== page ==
Shoulder complex ● Freely movable ● Subject to a lot of injuries in some sports ● Older people: a lot of overhead movements ● 4 joints Movements of the shoulder ● GH- glenoid fossa and head of humerus (arm movement) ● ST- scapula throxic (movement inside that you can not see) ● Glenoid fossa- built for mobility not for stability ➔ Loose ball and socket ➔ Hip tight ball and socket Bones ● Humerus ● Scapula ● Clavicle Articulations ● There are 4 articulations that make up the shoulder complex: 1. Glenohumeral joint (GH) 2. Acromioclavicular joint (AC) 3. Sternoclavicular joint (SC) 4. Scapulothoracic joint (ST)- not a true joint Ligaments and Stabilization of the GH articulation ● Gleno- humeral ligament ● Capsular sleeve ● Rotator cuff tendons (Sits Muscles)- act like ligaments ★ Keep arm attached
AC Ligament ● Acromio Clavicular ligament ● Coraco Clavicular Ligament ➔ 2 major ligaments that hold down the clavicle SC ligament
● Streno Clavicular ligament ● Number one bone that can break because it’s not protected by muscle Cartilage ● Glenoid fossa ● Glenoid labrum- cup on the fossa; like a suction cup, its vacuum tight Shoulder Bursa ● All joints have bursa sac ● Lubricate the joint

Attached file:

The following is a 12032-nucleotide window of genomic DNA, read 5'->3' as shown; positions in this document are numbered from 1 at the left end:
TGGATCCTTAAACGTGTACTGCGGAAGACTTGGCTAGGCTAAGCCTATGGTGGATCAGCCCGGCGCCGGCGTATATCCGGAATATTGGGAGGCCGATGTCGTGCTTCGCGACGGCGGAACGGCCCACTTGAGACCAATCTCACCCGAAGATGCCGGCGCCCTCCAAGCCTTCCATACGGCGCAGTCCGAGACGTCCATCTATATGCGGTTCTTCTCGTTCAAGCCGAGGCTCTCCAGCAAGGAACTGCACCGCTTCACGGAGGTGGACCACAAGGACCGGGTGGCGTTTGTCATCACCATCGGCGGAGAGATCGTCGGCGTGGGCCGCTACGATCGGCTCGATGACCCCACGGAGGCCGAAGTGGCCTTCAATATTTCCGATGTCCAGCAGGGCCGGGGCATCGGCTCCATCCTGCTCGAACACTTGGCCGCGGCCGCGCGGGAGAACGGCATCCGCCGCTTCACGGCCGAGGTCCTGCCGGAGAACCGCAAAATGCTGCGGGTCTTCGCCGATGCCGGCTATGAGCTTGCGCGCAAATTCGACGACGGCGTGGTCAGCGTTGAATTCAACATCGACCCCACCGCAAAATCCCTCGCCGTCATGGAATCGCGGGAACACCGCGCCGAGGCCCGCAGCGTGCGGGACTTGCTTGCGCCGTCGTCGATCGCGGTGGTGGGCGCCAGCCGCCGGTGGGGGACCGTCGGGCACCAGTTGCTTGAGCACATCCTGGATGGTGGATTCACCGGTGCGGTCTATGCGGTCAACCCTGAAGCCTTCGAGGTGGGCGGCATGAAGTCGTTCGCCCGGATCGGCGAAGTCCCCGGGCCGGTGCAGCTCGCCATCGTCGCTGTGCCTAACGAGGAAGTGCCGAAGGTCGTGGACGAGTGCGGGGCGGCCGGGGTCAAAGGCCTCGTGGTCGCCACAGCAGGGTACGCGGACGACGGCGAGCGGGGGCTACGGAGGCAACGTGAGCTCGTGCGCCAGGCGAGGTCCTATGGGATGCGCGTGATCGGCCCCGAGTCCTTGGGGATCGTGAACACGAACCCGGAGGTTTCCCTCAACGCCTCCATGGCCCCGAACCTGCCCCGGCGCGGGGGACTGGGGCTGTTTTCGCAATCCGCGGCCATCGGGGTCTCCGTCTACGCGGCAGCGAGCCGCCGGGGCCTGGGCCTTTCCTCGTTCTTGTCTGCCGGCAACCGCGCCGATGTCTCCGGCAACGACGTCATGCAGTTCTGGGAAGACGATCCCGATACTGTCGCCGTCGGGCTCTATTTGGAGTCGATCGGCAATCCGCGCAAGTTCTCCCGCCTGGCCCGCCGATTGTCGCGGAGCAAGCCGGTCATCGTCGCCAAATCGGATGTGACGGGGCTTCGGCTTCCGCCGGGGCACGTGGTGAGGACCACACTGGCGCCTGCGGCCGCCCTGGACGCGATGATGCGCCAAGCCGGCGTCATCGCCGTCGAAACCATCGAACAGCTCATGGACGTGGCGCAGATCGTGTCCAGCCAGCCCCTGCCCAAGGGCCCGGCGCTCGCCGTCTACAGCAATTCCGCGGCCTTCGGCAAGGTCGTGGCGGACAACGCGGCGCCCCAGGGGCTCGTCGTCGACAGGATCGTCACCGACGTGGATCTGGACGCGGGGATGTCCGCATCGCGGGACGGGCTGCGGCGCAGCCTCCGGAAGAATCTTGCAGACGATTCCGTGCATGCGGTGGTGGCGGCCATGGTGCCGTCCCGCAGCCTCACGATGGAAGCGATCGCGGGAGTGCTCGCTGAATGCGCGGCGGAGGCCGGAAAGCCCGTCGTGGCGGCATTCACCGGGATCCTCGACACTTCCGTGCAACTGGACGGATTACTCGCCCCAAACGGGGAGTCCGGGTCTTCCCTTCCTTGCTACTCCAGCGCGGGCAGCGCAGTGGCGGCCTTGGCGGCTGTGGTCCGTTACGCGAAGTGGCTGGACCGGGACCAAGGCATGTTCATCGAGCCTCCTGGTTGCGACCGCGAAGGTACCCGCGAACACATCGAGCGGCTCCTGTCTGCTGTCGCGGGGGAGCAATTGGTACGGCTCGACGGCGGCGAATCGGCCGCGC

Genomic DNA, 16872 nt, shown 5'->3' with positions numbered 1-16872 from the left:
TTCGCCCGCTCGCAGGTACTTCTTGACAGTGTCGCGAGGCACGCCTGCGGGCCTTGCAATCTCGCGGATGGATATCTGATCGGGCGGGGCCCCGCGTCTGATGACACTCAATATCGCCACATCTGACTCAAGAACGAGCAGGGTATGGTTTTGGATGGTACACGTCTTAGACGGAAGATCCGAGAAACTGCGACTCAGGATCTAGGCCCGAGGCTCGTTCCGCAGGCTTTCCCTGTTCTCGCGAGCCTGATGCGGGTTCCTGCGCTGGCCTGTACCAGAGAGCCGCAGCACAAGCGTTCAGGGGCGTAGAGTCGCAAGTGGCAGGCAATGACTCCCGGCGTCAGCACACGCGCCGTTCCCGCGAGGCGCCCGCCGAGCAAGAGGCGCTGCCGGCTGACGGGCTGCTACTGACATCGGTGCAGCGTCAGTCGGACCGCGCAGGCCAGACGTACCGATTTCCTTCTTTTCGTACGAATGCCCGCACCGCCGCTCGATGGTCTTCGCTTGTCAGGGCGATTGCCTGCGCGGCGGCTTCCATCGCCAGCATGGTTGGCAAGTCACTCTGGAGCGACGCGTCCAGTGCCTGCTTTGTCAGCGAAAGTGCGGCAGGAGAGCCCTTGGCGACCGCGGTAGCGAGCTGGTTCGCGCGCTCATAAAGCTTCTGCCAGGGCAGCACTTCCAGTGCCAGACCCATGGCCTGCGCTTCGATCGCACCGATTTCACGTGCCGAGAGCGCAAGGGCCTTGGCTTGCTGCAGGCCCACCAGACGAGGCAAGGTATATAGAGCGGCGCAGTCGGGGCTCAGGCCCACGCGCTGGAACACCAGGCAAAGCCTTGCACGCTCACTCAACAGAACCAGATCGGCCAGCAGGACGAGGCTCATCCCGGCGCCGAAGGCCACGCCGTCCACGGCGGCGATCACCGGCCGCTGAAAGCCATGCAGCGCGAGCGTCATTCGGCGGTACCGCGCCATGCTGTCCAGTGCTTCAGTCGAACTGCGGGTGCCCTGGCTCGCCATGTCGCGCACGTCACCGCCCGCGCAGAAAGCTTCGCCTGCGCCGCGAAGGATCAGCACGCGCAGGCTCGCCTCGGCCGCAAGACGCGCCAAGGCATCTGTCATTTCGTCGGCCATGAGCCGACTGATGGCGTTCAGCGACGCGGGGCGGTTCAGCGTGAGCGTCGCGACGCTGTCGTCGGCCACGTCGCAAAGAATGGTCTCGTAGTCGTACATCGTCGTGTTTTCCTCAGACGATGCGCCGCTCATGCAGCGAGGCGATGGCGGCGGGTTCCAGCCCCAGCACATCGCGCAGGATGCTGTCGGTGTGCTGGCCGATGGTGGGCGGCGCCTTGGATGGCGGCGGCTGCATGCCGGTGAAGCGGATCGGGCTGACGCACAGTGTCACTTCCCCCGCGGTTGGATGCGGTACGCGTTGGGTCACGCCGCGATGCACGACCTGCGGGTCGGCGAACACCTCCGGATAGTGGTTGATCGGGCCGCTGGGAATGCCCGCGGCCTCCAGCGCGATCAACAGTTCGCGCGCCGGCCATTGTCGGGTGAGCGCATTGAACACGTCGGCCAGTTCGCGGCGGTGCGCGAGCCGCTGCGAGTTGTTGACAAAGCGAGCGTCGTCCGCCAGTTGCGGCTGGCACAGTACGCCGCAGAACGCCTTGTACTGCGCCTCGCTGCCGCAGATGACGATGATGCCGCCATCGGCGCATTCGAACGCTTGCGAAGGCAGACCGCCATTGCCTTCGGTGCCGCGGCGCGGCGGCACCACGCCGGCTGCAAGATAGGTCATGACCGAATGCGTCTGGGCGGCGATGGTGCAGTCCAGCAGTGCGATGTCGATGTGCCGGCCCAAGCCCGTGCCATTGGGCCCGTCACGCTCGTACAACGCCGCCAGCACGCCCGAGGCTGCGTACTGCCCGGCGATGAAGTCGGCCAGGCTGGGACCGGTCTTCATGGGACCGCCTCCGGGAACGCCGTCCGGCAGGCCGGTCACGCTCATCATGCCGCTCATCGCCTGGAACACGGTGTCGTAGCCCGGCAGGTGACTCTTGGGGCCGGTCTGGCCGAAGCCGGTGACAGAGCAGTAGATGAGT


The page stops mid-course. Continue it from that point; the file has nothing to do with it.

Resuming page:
● As you get older they get dry and get sticky ● Best thing to prevent drying is movement What are they? Why? ● Fibrous pockets that contain a lubricating fluid ● Decrease irritating effects of friction ● Build of friction between bones and tendons, skin and bone, muscle and bone ● Found near a tendon insertion and between muscle layers Shoulder Bursae ● Subacromion ● Subdeltoid ● Subscapularis
Bursitis ● Bursa- loose and thin! What happens with age? Tight, thick and dry ● What happens with injury?- become filled with scar tissue from previous injuries- especially people with atrophy or overuse in athletes ● Inflammation and swelling frequently accompany degeneration ● When felt the most??- infection or pinch of abduction Elevation of the arm allows contact between muscles and adjacent structures ● Sometimes it’s the tendon ● Same treatment for bursitis and tendonitis ● Same pain for older people and athletes Rotator Cuff ● Sits muscles ➔ Hold the head of the humerus ● Supraspinatus ➔ One on top of shoulder (abduction) ● Infraspinatus ● Teres minor ➔ Work together with infraspinatus and are external rotators; located in the back ● Subscapularis ➔ In front; internal rotator
● Rotational functions on the humerus ● Their tendons are interwoven into the capsule to form a muscule/tendinous cuff around the joint ● Stabilize the joint against dislocation ● Deep muscles and are small ● Overhand patterns of exercise Abduction and external rotation, high velocity, great force and repetition- carries the risk of tear ● Individuals return after surgery?
- Fall '19
- ● Scapula